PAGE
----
A Little Help With Disk Cleaning/security

Discussion in 'Computer Security' started by Slick32, Sep 7, 2005.

  1. Slick32

    Slick32 Guest

    Some time ago, Norton had a routine that would wipe the unused portion of
    your hard drive to government standards (those areas that are not occupied
    by current valid files).

    Is there any such software available. Just want to secure the
    unused/unoccupied portion of my hard drive

    Slick32
    Slick32, Sep 7, 2005
    #1
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  2. On Wed, 7 Sep 2005 12:15:46 -0500, in alt.computer.security ,
    "Slick32" <> in <lfFTe.3419$Zp.165@lakeread04>
    wrote:

    >Some time ago, Norton had a routine that would wipe the unused portion of
    >your hard drive to government standards (those areas that are not occupied
    >by current valid files).
    >
    >Is there any such software available. Just want to secure the
    >unused/unoccupied portion of my hard drive


    Eraser works nicely: http://www.tolvanen.com/eraser/

    --
    Matt Silberstein

    Do something today about the Darfur Genocide

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    Matt Silberstein, Sep 7, 2005
    #2
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  3. Slick32

    Notan Guest

    Matt Silberstein wrote:
    >
    > On Wed, 7 Sep 2005 12:15:46 -0500, in alt.computer.security ,
    > "Slick32" <> in <lfFTe.3419$Zp.165@lakeread04>
    > wrote:
    >
    > >Some time ago, Norton had a routine that would wipe the unused portion of
    > >your hard drive to government standards (those areas that are not occupied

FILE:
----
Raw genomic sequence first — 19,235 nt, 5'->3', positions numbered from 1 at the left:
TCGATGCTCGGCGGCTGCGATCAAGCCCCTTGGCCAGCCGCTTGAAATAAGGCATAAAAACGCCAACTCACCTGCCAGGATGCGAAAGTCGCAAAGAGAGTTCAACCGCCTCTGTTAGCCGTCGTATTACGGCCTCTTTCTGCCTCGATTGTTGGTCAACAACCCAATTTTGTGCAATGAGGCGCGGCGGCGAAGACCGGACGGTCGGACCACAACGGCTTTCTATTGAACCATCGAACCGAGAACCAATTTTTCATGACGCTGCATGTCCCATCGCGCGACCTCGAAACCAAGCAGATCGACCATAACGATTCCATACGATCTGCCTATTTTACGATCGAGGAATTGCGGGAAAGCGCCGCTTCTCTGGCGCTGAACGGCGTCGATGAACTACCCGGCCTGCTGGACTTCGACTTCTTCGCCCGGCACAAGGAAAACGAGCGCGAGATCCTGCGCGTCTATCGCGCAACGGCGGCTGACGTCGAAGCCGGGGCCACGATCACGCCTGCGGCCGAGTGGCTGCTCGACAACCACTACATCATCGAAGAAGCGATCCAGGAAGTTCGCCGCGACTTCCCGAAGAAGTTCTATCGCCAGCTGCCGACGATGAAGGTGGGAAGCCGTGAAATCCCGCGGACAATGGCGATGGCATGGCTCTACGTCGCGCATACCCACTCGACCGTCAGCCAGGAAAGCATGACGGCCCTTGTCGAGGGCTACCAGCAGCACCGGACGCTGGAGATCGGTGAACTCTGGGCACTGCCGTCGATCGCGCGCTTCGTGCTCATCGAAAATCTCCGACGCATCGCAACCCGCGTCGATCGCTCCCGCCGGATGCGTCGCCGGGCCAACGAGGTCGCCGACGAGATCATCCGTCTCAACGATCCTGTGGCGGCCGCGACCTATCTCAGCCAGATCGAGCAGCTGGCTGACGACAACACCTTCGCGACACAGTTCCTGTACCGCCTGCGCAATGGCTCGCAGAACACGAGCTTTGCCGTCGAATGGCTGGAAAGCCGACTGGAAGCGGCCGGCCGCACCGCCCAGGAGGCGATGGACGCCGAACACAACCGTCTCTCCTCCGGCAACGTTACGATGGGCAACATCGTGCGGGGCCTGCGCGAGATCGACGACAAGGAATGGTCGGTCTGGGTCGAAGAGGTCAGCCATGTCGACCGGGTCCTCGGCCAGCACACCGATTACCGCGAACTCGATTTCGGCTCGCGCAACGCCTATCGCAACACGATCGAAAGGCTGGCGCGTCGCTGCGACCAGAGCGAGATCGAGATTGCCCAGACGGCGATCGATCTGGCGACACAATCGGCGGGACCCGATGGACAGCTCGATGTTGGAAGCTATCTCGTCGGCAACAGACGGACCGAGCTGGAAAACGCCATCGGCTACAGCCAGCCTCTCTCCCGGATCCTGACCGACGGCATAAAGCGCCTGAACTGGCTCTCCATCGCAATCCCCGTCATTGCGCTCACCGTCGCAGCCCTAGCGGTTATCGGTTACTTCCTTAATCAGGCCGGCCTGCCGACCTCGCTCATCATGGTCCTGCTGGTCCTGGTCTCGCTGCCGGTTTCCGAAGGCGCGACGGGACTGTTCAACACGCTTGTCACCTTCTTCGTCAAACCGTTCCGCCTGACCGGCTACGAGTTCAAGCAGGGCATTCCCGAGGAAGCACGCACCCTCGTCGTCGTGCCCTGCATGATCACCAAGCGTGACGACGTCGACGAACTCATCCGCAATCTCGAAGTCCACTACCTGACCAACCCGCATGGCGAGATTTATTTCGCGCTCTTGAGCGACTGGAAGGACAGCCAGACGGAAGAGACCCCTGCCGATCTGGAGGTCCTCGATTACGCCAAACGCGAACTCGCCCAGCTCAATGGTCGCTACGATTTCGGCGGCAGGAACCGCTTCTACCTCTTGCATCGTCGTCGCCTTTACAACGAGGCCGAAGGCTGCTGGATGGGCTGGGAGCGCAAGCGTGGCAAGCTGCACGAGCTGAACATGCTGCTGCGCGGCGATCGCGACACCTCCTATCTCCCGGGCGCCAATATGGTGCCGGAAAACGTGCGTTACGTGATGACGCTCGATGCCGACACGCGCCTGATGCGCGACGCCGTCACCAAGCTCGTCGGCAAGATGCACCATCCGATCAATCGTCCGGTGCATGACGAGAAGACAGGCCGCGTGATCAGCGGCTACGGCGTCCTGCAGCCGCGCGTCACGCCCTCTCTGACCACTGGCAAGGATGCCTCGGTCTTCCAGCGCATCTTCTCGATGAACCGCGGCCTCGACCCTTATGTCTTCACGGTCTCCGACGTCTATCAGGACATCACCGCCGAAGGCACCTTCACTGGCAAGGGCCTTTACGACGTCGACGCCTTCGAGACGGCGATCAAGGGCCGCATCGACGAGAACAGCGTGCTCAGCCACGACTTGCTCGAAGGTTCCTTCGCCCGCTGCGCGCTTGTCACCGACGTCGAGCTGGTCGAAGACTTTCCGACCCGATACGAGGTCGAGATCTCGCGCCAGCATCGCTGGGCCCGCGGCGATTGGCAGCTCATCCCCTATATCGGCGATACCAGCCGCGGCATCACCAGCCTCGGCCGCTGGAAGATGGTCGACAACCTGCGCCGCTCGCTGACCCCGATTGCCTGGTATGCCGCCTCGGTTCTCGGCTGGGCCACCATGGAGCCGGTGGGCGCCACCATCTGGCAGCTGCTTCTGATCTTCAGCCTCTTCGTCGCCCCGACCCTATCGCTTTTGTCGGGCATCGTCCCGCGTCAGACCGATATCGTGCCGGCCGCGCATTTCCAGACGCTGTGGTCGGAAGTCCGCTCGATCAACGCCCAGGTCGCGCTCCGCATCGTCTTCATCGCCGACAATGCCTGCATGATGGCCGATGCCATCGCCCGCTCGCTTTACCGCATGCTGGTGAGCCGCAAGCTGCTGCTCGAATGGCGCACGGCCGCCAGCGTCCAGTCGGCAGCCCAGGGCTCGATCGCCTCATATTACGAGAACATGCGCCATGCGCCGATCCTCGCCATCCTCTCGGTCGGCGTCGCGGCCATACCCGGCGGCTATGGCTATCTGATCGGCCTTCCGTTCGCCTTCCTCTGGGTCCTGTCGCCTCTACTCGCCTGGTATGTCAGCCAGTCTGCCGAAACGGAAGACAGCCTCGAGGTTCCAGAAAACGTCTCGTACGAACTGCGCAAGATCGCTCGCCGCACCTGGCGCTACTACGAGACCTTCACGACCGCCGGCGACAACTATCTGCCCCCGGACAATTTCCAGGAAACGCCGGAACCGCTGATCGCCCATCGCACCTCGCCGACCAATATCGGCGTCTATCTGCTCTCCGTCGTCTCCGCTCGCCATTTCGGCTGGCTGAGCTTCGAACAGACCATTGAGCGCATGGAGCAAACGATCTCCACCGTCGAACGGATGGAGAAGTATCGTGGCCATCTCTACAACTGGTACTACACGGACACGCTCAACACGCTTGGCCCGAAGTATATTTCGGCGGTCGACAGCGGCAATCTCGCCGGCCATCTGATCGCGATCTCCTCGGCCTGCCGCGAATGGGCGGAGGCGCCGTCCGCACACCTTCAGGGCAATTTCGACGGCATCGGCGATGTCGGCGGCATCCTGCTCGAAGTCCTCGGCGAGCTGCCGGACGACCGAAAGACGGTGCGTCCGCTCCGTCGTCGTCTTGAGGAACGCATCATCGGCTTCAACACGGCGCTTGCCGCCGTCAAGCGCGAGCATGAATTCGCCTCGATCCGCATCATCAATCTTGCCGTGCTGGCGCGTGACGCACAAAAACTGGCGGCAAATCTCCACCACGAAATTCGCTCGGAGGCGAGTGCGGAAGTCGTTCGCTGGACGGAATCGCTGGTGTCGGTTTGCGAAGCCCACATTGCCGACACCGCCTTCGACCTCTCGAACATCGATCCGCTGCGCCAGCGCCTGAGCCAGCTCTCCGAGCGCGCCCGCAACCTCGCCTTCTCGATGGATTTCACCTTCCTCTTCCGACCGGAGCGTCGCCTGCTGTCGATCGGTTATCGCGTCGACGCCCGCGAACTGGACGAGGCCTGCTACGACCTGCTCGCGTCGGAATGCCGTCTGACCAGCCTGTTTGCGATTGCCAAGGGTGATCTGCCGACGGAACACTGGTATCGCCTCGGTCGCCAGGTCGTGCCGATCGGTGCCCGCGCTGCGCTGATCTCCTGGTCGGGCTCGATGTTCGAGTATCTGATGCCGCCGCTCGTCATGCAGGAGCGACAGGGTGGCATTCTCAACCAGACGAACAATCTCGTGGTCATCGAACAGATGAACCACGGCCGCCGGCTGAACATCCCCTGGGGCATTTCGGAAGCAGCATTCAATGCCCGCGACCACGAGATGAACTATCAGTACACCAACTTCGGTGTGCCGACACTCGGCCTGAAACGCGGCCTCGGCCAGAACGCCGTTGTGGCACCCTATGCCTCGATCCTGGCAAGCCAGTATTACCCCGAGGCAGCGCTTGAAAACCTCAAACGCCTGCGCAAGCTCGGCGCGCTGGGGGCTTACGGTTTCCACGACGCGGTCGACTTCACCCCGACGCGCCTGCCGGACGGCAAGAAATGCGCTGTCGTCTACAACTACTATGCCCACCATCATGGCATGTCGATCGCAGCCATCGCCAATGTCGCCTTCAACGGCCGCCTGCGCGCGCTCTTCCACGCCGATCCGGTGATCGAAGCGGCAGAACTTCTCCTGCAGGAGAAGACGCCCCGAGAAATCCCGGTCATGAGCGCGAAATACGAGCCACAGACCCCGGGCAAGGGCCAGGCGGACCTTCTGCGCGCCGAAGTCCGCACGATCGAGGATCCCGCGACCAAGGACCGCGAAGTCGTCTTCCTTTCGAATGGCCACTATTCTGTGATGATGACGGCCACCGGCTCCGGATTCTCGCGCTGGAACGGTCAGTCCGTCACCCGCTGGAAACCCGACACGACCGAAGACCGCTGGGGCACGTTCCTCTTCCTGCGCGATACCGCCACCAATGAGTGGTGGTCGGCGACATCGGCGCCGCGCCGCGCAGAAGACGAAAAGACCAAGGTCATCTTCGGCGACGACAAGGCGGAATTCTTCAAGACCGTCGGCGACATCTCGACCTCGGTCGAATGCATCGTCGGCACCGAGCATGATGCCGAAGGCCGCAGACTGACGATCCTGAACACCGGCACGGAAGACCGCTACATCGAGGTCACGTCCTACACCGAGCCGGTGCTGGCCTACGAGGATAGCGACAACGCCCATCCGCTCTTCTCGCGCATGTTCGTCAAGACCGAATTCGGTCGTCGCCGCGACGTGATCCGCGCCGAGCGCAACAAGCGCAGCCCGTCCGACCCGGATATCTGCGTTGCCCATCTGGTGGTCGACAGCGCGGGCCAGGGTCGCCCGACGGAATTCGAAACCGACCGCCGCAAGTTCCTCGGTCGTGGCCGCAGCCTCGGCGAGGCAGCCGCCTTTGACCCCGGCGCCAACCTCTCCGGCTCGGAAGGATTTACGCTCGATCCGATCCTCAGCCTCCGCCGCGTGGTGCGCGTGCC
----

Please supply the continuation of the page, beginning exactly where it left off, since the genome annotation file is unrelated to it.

> >by current valid files).
    > >
    > >Is there any such software available. Just want to secure the
    > >unused/unoccupied portion of my hard drive

    >
    > Eraser works nicely: http://www.tolvanen.com/eraser/


    Is this Heidi's?

    I checked the website (http://www.heidi.ie/eraser), but it no longer
    seems to be in existence.

    Notan
    Notan, Sep 7, 2005
    #3
  4. On Wed, 07 Sep 2005 11:46:51 -0600, in alt.computer.security , Notan
    <> in <> wrote:

    >Matt Silberstein wrote:
    >>
    >> On Wed, 7 Sep 2005 12:15:46 -0500, in alt.computer.security ,
    >> "Slick32" <> in <lfFTe.3419$Zp.165@lakeread04>
    >> wrote:
    >>
    >> >Some time ago, Norton had a routine that would wipe the unused portion of
    >> >your hard drive to government standards (those areas that are not occupied
    >> >by current valid files).
    >> >
    >> >Is there any such software available. Just want to secure the
    >> >unused/unoccupied portion of my hard drive

    >>
    >> Eraser works nicely: http://www.tolvanen.com/eraser/

    >
    >Is this Heidi's?
    >
    >I checked the website (http://www.heidi.ie/eraser), but it no longer
    >seems to be in existence.


    Yes, it is. That website is not around, but the one I gave is the one
    in the help file. The About points to Heidi's site.




    --
    Matt Silberstein

    Do something today about the Darfur Genocide

    Genocide is news | Be A Witness
    http://www.beawitness.org

    "Darfur: A Genocide We can Stop"
    www.darfurgenocide.org

    Save Darfur.org :: Violence and Suffering in Sudan's Darfur Region
    http://www.savedarfur.org/
    Matt Silberstein, Sep 7, 2005
    #4
  5. From: "Slick32" <>

    | Some time ago, Norton had a routine that would wipe the unused portion of
    | your hard drive to government standards (those areas that are not occupied
    | by current valid files).
    |
    | Is there any such software available. Just want to secure the
    | unused/unoccupied portion of my hard drive
    |
    | Slick32
    |

    Norton/Symantec Gdisk.exe can wipe a hard disk but only the entire hard disk.